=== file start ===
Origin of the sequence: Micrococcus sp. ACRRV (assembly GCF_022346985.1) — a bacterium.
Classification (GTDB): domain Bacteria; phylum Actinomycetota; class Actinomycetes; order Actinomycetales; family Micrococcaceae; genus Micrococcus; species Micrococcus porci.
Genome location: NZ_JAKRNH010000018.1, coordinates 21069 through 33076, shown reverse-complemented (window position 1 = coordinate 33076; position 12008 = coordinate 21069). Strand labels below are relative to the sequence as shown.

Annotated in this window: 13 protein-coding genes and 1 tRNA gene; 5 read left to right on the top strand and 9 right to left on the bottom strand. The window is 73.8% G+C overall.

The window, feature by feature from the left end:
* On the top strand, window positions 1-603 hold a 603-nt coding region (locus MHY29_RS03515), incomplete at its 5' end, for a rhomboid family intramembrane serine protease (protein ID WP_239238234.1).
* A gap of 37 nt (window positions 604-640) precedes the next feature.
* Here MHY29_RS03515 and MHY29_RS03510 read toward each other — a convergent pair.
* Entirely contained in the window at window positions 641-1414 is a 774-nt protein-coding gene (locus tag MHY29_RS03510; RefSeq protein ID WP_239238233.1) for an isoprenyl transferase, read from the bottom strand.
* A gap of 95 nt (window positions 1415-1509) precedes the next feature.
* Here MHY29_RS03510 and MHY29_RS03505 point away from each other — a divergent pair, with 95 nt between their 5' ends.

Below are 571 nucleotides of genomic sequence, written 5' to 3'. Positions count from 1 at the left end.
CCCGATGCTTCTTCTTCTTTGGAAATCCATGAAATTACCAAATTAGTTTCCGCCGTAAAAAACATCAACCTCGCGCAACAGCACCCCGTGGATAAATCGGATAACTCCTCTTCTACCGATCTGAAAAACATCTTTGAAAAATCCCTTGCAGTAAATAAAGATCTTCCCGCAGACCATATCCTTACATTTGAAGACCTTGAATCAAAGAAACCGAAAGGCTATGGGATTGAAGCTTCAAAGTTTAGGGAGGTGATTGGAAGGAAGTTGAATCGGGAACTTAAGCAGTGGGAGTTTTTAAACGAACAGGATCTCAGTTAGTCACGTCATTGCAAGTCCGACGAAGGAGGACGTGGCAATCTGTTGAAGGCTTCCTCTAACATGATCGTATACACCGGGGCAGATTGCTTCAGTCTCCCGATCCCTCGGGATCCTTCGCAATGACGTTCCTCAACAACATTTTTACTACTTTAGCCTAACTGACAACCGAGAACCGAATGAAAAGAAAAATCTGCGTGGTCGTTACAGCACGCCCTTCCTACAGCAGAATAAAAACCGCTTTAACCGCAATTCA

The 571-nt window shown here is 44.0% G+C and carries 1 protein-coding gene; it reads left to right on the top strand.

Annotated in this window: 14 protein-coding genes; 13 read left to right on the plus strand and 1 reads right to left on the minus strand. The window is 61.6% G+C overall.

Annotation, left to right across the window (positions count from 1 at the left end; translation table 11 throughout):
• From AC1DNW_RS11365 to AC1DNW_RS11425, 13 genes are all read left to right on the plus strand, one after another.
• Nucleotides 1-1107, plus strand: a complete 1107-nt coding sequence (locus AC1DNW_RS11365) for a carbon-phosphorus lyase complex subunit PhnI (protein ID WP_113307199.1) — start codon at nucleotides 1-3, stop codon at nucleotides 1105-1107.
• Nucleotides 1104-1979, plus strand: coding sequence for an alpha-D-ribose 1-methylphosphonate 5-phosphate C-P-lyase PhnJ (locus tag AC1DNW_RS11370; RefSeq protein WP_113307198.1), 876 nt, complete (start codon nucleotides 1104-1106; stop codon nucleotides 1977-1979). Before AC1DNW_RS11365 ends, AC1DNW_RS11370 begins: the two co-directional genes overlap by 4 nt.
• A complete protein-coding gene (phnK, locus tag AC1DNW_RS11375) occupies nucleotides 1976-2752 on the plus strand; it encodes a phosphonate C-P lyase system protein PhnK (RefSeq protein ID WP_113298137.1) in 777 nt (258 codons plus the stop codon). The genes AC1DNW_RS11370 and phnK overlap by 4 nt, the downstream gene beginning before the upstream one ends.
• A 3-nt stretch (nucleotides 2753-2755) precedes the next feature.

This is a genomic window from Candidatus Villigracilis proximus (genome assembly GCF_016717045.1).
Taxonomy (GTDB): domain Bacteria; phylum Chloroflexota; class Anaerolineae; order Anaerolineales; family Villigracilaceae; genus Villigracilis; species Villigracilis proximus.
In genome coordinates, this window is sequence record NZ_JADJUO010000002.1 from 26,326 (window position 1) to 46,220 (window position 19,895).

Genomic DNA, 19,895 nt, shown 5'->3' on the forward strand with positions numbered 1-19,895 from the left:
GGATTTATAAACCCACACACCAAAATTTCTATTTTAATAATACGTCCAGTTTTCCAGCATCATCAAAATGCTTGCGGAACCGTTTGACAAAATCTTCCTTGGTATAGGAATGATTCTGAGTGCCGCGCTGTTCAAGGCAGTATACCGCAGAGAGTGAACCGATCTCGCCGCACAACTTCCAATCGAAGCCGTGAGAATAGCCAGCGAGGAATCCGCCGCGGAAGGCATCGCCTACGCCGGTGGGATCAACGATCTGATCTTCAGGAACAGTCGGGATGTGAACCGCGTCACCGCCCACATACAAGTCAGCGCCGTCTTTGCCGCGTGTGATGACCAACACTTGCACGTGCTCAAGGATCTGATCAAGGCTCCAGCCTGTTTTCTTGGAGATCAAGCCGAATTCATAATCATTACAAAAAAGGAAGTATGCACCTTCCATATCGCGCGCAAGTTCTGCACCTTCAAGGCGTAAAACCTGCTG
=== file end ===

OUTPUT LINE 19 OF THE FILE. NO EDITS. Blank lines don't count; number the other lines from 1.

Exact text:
• Nucleotides 1104-1979, plus strand: coding sequence for an alpha-D-ribose 1-methylphosphonate 5-phosphate C-P-lyase PhnJ (locus tag AC1DNW_RS11370; RefSeq protein WP_113307198.1), 876 nt, complete (start codon nucleotides 1104-1106; stop codon nucleotides 1977-1979). Before AC1DNW_RS11365 ends, AC1DNW_RS11370 begins: the two co-directional genes overlap by 4 nt.